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SBA Interim Final Rule on PPP Participants with Foreign Affiliates Creates a Safe Harbor for Borrowers

May 18, 2020

In answer to a question hanging over the PPP loan program since its inception, the SBA on May 18 offered a safe harbor to borrowers who did not originally count its foreign employees, and those of its affiliates, in its loan application. The SBA indicates that borrowers should have counted those foreign employees; however due to confusing FAQs, the SBA has ‘exercised its enforcement discretion’ and will not find any borrower who did so to be ineligible if they applied prior to May 5, 2020.  The relevant text of the Interim Final Rule is as follows:

“Are employees of foreign affiliates included for purposes of determining whether a PPP borrower has more than 500 employees?

Yes. The CARES Act specifies that an entity is eligible for a PPP loan only if it is (1) a small business concern, or (2) a business concern, nonprofit organization described in section 501(c)(3) of the Internal Revenue Code, veterans organization described in section 501(c)(19) of the Internal Revenue Code, or Tribal business concern described in section 31(b)(2)(C) of the Small Business Act that employs not more than the greater of 7 500 employees, or, if applicable, SBA’s employee-based size standard for the industry in which the entity operates. SBA’s affiliation regulations provide that to determine a concern’s size, employees of the concern “and all of its domestic and foreign affiliates” are included. 13 C.F.R. 121.301(f). Therefore, to calculate the number of employees of an entity for purposes of determining eligibility for the PPP, an entity must include all employees of its domestic and foreign affiliates, except in those limited circumstances where the affiliation rules expressly do not apply to the entity. Any entity that, together with its domestic and foreign affiliates, does not meet the 500-employee or other applicable PPP size standard is therefore ineligible for a PPP loan.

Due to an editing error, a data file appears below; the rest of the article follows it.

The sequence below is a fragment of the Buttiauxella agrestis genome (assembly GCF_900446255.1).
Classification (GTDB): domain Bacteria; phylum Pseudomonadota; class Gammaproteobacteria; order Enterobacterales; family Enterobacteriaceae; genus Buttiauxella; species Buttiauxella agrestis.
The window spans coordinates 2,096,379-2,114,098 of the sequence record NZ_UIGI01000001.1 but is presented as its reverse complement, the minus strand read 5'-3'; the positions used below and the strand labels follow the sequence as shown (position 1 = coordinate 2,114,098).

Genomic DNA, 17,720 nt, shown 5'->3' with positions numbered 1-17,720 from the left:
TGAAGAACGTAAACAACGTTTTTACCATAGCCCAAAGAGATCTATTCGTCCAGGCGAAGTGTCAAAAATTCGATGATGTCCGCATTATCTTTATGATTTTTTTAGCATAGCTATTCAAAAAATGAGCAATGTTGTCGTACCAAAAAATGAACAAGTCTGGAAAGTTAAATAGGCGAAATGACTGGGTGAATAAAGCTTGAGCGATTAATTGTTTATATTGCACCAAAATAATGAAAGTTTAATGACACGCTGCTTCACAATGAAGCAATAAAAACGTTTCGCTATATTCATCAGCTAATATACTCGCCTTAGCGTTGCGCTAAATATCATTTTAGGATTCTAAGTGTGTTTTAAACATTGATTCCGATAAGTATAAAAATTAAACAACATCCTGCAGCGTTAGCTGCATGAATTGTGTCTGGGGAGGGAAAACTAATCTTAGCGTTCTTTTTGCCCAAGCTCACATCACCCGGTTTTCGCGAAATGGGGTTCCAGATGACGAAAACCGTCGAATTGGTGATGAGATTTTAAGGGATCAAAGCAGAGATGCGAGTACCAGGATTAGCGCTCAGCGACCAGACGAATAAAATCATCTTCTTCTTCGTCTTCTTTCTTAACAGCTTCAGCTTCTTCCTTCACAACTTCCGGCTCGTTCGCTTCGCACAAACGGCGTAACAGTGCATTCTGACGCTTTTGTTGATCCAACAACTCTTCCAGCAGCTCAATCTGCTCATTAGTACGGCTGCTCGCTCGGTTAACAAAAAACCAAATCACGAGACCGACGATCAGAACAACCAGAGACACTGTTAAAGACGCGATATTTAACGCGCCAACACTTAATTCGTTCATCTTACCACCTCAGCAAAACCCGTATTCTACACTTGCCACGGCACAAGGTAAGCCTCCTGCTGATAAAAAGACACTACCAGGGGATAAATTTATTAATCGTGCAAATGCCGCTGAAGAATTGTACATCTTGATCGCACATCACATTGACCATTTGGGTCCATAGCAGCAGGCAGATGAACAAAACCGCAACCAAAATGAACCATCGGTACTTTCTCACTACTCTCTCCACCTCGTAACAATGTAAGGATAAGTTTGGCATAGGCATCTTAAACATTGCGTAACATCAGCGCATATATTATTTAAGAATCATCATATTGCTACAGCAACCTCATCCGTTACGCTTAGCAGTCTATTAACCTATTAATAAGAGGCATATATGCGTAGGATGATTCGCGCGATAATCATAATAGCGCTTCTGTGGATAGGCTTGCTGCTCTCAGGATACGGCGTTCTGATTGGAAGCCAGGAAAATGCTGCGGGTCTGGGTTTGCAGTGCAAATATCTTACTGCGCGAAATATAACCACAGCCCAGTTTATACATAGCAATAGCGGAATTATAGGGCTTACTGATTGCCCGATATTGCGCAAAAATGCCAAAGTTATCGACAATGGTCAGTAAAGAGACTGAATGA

However, as an exercise of enforcement discretion due to reasonable borrower confusion based on SBA guidance (which was later resolved through a clarifying FAQ on May 5, 2020), SBA will not find any borrower that applied for a PPP loan prior to May 5, 2020 to be ineligible based on the borrower’s exclusion of non-U.S employees from the borrower’s calculation of its employee headcount if the borrower (together with its affiliates) had no more than 500 employees whose principal place of residence is in the United States. Such borrowers shall not be deemed to have made an inaccurate certification of eligibility solely on that basis.

Under no circumstances may PPP funds be used to support non-U.S. workers or operations.”


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